To tap your local sycamores you'll need a portable drill (either cordless or a classic brace & bit), a 7/16-inch drill bit, some ½-inch vinyl tubing, and some clean containers to catch the sap. Plastic drinking water jugs are fine, but I've started using plastic vinegar jugs, which have thicker, stronger walls and shouldn't burst due to freeze expansion if your area suffers a cold snap. The sap is just starting to run now where I live in Virginia, and points further south should be well into sugaring season, which lasts about one month.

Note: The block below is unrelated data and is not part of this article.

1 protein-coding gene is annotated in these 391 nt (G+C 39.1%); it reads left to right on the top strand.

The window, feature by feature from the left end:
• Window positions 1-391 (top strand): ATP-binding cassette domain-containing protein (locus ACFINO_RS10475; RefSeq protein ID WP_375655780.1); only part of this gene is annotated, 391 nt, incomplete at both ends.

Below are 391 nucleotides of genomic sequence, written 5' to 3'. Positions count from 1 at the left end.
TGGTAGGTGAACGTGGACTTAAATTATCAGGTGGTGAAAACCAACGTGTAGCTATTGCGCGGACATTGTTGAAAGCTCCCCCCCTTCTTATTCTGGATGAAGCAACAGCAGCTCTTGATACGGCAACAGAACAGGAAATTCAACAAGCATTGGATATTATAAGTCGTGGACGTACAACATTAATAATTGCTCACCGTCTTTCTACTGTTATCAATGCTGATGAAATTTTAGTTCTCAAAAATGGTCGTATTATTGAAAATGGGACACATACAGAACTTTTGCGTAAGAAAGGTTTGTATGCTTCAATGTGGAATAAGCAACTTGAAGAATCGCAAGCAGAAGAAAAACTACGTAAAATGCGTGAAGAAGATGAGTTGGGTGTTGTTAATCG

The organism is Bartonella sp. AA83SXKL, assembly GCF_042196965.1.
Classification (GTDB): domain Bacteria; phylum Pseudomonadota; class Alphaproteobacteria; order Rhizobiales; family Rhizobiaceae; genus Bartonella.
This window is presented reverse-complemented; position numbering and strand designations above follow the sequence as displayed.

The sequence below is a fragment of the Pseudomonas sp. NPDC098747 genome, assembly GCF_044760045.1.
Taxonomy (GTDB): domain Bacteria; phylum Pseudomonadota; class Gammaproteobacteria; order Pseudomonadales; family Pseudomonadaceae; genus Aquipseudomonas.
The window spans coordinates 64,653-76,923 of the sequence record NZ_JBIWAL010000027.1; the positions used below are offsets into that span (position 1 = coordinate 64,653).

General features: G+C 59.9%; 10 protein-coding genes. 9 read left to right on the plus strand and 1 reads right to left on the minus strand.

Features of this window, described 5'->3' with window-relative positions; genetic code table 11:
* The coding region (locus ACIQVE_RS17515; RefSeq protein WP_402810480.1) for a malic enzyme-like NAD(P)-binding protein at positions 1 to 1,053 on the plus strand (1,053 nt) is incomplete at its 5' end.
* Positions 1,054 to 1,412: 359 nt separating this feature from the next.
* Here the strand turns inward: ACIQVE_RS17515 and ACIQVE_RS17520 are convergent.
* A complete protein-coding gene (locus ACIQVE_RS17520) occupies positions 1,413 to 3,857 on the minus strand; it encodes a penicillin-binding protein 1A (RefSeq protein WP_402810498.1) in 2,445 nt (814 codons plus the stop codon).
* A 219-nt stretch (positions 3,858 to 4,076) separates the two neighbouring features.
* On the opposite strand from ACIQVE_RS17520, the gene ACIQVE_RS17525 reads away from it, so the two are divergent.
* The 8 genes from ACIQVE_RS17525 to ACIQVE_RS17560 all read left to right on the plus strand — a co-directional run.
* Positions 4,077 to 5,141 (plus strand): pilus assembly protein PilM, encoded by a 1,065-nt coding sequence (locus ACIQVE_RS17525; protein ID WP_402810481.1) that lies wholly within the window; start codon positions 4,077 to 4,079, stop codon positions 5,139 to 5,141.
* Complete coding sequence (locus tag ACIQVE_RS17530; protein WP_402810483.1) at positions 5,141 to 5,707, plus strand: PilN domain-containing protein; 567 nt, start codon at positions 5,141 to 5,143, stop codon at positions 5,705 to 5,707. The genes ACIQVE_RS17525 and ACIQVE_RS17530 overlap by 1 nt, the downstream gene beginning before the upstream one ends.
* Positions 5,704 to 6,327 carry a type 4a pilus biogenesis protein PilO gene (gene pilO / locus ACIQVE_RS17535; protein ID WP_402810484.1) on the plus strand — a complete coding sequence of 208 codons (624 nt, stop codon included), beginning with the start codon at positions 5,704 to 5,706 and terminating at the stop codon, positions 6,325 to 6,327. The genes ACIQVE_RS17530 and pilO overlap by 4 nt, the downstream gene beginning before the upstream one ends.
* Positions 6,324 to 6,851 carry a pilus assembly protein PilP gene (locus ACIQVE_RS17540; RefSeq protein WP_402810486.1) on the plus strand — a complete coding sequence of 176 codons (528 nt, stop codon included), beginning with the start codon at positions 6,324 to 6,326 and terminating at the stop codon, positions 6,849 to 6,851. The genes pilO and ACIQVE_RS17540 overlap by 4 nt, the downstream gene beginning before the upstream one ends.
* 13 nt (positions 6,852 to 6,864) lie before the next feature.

Once you've located a stand of sycamores, drill a hole about three inches deep on the south side of each tree. Angle your bit upward as you drill. This encourages the sap to drain quickly. Large trees can hold multiple taps, but they might not be as productive. I tend to favor trees about a foot wide. Clean out each drill hole with a twig to remove any wood shavings. Insert one end of the tubing into the hole and the other tube end into your container. Sap flows best on days that are above freezing following nights during which the temp dropped below freezing. Collect your sap each day to avoid overflowing containers. You'll need ten gallons of sap to make one quart of syrup. If that sounds like a lot, don't worry. Each productive tree can yield one gallon of sap per day at the height of the sap run. That means with ten taps you can produce a quart of syrup every day, and 20-25 quarts of syrup over the sugaring season. Sycamore sap can be blended with other tree sap, like maple, birch, and hickory.